We’re all familiar with the two main arguments for PLA and other bioplastics: They use renewable sources and they’re compostable. But I recently came across one I never heard before: Corn-based polymers could be a way to sequester carbon emissions. More...

We’re all familiar with the two main arguments for PLA and other bioplastics: They use renewable sources, and they’re compostable. But I recently came across one I never heard before: Corn-based polymers could be a way to sequester carbon emissions.

The idea of liquefying CO2 and storing it underground (or under the ocean) has been kicked around for years, but has never been deemed practical. According to this twist, landfilling containers, film, etc. made from PLA would be a form of carbon sequestration. The thinking is: Carbon dioxide is absorbed by corn, which is made into PLA, which is landfilled. QED, the CO2 that the corn absorbs is sequestered.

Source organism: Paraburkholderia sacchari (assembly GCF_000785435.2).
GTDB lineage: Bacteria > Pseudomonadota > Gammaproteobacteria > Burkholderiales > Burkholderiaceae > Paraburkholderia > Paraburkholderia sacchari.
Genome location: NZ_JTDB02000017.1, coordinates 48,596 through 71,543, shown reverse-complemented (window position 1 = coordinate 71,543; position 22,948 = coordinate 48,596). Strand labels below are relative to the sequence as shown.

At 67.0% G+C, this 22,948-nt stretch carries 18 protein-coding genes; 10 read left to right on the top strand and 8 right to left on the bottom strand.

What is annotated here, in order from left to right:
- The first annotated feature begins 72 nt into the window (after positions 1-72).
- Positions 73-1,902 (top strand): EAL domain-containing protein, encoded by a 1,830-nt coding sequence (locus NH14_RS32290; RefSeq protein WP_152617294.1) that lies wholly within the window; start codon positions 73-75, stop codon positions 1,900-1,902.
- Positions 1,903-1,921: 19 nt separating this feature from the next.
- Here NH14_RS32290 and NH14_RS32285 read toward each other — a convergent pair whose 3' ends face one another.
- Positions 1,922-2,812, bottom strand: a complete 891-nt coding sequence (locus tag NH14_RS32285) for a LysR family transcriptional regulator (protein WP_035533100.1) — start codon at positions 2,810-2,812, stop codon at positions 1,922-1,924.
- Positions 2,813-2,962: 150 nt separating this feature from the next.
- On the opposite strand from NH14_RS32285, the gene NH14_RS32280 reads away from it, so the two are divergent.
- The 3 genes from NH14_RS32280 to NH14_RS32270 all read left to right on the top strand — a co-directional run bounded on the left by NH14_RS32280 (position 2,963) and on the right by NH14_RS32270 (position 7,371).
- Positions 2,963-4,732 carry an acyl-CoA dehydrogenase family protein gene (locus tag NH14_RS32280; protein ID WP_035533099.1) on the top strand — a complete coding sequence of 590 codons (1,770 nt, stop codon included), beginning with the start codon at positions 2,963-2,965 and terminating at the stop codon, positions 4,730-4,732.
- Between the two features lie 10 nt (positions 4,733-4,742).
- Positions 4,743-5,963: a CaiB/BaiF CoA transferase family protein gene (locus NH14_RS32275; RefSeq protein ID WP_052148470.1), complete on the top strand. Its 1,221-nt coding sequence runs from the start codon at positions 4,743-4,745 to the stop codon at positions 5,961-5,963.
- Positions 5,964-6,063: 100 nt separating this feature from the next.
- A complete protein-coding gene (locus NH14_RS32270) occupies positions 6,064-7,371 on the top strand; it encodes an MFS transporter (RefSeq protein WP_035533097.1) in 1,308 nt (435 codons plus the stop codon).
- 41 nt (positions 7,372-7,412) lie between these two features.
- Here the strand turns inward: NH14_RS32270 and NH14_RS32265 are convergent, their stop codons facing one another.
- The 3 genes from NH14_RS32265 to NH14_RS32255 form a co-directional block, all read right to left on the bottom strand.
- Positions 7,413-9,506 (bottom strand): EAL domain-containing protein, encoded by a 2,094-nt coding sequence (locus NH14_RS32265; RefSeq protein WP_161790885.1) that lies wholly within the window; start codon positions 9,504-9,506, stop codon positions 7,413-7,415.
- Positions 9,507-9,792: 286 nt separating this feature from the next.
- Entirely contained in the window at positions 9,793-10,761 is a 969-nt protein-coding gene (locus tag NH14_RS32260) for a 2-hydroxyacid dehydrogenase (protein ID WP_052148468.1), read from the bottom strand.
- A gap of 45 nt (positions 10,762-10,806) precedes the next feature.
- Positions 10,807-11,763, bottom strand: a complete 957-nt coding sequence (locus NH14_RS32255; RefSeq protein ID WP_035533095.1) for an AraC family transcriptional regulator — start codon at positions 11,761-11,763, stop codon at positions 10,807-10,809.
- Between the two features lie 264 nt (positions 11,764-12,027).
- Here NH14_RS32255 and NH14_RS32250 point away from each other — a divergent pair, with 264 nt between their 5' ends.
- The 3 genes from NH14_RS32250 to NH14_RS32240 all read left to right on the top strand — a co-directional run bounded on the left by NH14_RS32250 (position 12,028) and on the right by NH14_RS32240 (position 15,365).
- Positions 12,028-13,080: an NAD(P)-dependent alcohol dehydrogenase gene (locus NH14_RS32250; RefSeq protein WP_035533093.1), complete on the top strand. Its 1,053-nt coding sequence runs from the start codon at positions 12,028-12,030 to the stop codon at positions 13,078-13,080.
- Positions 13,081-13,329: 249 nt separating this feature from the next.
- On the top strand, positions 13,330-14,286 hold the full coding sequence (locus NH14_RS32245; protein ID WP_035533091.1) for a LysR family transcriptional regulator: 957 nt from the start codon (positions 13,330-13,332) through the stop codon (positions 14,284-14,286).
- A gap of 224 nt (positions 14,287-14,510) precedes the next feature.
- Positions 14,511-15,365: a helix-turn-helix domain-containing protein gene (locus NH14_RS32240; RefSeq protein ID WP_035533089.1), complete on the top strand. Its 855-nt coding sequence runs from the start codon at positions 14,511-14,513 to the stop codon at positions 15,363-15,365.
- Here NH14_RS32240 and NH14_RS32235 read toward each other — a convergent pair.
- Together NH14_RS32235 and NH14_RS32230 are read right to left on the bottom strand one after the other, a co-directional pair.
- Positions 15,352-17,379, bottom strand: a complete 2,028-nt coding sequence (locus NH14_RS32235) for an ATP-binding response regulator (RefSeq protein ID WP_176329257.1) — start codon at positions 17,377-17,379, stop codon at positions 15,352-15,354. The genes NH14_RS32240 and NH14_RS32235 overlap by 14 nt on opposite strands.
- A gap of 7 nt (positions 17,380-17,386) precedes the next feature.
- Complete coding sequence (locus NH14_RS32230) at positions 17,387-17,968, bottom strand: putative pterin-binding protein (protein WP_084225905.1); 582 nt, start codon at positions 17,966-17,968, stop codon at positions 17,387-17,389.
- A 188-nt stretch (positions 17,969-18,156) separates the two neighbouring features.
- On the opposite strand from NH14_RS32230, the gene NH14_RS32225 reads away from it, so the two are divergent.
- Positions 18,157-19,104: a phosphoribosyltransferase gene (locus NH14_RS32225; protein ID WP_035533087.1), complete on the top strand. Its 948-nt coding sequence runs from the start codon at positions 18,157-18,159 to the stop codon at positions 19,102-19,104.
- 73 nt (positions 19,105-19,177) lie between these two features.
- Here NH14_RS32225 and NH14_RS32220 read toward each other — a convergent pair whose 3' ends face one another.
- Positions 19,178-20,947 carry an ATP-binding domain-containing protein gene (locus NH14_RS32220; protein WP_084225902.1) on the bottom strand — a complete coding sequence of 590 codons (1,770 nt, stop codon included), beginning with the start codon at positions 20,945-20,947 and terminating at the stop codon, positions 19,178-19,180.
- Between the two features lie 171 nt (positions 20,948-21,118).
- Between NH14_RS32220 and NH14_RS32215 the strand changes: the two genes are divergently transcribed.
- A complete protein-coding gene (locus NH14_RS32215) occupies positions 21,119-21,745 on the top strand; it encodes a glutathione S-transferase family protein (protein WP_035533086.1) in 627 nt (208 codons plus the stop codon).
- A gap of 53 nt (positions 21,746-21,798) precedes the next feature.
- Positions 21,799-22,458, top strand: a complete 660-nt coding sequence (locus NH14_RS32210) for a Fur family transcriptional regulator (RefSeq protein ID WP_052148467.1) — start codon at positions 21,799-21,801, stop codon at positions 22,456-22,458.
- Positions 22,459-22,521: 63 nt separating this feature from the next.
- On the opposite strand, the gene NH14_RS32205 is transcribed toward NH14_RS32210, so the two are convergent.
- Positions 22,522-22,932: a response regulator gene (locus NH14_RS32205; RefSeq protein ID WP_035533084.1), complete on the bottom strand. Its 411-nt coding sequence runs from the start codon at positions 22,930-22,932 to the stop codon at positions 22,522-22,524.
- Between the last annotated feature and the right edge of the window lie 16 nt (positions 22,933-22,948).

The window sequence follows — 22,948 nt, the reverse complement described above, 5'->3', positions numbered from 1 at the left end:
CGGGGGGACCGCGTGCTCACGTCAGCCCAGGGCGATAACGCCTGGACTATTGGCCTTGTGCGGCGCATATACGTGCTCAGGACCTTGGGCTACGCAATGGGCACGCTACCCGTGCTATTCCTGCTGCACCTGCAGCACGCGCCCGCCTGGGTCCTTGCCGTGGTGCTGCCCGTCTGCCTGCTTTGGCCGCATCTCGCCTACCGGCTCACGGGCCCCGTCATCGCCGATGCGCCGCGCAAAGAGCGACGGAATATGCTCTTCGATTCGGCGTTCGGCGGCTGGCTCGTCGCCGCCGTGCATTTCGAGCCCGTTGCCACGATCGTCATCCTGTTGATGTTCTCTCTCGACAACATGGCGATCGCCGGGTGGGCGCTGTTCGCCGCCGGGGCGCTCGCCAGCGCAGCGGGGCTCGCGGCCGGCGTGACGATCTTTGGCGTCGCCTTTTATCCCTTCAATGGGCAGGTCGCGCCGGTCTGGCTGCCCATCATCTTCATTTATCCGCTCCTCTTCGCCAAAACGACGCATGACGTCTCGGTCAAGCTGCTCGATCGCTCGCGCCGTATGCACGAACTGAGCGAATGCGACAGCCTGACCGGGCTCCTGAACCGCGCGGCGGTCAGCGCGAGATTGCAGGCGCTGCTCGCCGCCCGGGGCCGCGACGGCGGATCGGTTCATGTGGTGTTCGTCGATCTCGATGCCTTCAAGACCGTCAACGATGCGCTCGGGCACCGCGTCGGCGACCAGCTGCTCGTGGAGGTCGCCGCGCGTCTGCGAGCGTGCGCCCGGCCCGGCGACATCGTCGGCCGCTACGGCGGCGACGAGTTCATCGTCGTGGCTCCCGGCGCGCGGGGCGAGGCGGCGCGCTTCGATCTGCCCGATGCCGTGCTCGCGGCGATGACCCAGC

I can see some problems here: 1) This process would bypass composting, which is supposed to be what makes bioplastics green in the first place, and 2) there’s a strained, Rube Goldbergesque quality to the whole scenario.

On the other hand, composting PLA is problematic in any circumstances. As for the logic or lack thereof, let’s just say that a lot of ecological arguments and strategies involve faith just as much as logic.

This article has a good discussion of the issue. (The sequestration aspect comes in at the end.)